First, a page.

Thursday, January 17, 2008

RUNNING AND YOGA GO HAND-IN-HAND - Emily Carlson


How one yoga-loving runner expands her exercise horizons and reaches new levels of fitness
From Runner's World

Cross-training and outdoor exercise can do wonders for your body and mind. "Expanding your exercise horizons beyond yoga is a good idea," says Walt Thompson, Ph.D., a professor of health and exercise science at Georgia State University. "It's good to challenge the body in new ways." Most traditional yoga styles, he notes, don't raise the heart rate high or long enough to develop true heart-saving cardio-respiratory fitness. Nor do they develop the kind of strength you can build through rock climbing, bicycling, swimming, or running up hills.

We're talking about cross-training here, adding another complementary activity while you keep right on practicing. In fact, the best part about taking your workouts outdoors, besides the sheer fun of it, might be the way they'll take your yoga to another, higher level: Improved endurance from running or hiking helps you get through tough classes with ease. The strength built from biking or swimming or rock climbing lets you hold poses longer, go deeper, and try that "too-advanced-for-me'' posture you've been avoiding.

Take the example of Nicole Nakoneshny, a 34-year-old fundraising consultant who lives in Toronto. You can often find her on the popular biking and running path that runs along Lake Ontario near her home. As her feet bounce along the pavement, her mind soars. "Because running is such a repetitive activity, I find it quite meditative," she says. "By the end of the first mile, I'm into this groove." That state often sparks flashes of insight that can have real value in her day-to-day life. "Solutions come to problems you've been struggling with," says Nakoneshny, who has been practicing yoga for 4 years. "I can recall one instance when I had been trying to come up with a way to approach a prospective donor for a charity I was consulting for. During a run, I had a moment of clarity, and a strategy emerged that resulted in a seven-figure gift for the charity."

"The breath is a remarkable tool for calming," she says. "Just doing the ujjayi breathing from your diaphragm will help you get into that semi-meditative state.'' Gently constrict the throat, creating a little resistance to the air flow and producing a soothing sound when you inhale and exhale. Some compare it to the "ocean'' sound you hear in a seashell; others call it "Darth Vader breath.'' Either way, says Nakoneshny, "just take some real deep breaths and start moving."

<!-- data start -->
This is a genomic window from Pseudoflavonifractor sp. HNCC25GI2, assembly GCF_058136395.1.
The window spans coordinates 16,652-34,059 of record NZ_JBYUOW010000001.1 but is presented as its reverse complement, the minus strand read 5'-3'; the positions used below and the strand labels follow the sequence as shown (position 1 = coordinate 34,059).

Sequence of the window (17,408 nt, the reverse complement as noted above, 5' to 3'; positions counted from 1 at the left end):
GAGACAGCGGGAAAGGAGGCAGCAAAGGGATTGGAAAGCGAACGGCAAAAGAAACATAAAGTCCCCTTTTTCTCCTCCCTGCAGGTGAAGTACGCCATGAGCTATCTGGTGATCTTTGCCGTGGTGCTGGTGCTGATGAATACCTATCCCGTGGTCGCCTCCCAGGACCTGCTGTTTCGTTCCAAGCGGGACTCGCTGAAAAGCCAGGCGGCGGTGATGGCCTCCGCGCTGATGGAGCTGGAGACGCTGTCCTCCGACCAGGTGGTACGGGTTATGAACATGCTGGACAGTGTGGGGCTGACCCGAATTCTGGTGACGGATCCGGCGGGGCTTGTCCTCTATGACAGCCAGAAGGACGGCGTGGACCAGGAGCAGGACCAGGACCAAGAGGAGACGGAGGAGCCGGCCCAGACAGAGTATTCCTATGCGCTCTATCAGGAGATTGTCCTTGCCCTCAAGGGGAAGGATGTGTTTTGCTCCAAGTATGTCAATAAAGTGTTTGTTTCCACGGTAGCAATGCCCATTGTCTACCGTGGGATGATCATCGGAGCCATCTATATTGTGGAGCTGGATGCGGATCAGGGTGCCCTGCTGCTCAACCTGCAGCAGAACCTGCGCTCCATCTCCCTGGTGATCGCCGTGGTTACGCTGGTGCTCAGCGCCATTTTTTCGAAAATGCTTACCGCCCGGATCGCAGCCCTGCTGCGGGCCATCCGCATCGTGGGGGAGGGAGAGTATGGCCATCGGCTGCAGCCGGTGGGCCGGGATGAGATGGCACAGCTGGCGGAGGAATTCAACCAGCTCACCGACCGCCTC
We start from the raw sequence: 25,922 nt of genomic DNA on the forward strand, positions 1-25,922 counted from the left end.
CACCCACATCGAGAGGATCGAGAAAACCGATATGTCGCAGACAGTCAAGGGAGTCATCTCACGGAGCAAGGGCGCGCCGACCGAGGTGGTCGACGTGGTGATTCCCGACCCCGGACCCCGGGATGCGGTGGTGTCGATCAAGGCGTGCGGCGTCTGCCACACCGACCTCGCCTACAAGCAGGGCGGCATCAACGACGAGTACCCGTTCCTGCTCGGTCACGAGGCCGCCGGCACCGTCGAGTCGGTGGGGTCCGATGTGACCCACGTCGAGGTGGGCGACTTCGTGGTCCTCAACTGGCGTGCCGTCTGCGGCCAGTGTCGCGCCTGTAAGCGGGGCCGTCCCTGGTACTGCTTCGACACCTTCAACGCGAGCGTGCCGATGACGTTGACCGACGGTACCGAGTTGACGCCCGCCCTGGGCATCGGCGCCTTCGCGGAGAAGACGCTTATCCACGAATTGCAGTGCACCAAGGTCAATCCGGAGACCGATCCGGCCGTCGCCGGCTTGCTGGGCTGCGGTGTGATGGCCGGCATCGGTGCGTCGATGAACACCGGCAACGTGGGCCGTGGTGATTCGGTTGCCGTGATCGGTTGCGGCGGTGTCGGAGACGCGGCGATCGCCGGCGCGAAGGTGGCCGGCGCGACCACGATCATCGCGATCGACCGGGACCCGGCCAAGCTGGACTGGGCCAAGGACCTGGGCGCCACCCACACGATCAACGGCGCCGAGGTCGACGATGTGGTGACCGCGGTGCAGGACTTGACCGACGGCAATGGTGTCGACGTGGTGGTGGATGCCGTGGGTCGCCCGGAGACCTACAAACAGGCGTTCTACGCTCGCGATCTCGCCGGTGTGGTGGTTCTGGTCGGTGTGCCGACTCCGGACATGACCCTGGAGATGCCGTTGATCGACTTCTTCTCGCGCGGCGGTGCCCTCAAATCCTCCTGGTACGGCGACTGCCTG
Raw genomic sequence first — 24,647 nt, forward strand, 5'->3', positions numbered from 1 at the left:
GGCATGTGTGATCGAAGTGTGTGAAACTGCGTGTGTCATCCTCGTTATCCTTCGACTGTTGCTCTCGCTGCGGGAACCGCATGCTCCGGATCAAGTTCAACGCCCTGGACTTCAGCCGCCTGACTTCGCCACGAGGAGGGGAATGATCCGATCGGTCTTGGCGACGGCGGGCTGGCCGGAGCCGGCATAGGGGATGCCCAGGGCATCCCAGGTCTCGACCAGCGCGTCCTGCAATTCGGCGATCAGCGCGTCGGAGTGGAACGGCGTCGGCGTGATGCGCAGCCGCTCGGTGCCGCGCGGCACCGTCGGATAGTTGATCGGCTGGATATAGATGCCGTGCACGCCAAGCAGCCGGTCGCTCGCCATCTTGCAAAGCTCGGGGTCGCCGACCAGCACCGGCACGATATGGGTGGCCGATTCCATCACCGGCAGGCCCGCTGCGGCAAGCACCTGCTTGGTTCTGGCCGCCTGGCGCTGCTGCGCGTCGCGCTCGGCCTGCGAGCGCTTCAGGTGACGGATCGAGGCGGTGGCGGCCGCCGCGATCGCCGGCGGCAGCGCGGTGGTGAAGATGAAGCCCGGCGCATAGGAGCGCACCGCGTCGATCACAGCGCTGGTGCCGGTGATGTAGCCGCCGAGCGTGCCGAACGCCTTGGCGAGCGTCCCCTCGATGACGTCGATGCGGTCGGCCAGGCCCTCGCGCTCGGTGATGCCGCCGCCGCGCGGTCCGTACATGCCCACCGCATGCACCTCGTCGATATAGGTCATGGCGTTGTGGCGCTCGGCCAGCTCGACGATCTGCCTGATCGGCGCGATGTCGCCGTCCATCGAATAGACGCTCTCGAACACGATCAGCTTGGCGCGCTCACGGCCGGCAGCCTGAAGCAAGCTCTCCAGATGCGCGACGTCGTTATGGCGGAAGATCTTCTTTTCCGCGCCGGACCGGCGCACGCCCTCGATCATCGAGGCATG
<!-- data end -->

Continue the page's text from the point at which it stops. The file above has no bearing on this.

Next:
How yoga helps her running: "In a sense, my running is sort of an extension of the yoga class. Through the deep breathing and quieting of the mind we all learn in class, I can get into that moving meditation when I run."

How running helps her yoga: "Endurance is never an issue for me in my yoga classes, so if we have to hold some particularly difficult pose for a long time it's not a problem, and I'm certain that's due in large part to my running. From a strength point of view, running has given me strong legs, which is enormously helpful for some of the standing poses."

1 comment:

jindi said...

Yoga (Sanskrit, Pali: yĆ³ga) refers to traditional physical and mental disciplines originating in India. The word is associated with meditative practices in Hinduism, Buddhism and Jainism. In Hinduism, it also refers to one of the six orthodox (astika) schools of Hindu philosophy, and to the goal toward which that school directs its practices. In Jainism it refers to the sum total of all activities—mental, verbal and physical.

Major branches of yoga in Hindu philosophy include Raja Yoga, Karma Yoga, Jnana Yoga, Bhakti Yoga, and Hatha Yoga. Raja Yoga, compiled in the Yoga Sutras of Patanjali, and known simply as yoga in the context of Hindu philosophy, is part of the Samkhya tradition.[10] Many other Hindu texts discuss aspects of yoga, including Upanishads, the Bhagavad Gita, the Hatha Yoga Pradipika, the Shiva Samhita and various Tantras.

The Sanskrit word yoga has many meanings, and is derived from the Sanskrit root "yuj," meaning "to control," "to yoke" or "to unite."[12] Translations include "joining," "uniting," "union," "conjunction," and "means." Outside India, the term yoga is typically associated with Hatha Yoga and its asanas (postures) or as a form of exercise. Someone who practices yoga or follows the yoga philosophy is called a yogi or yogini

yoga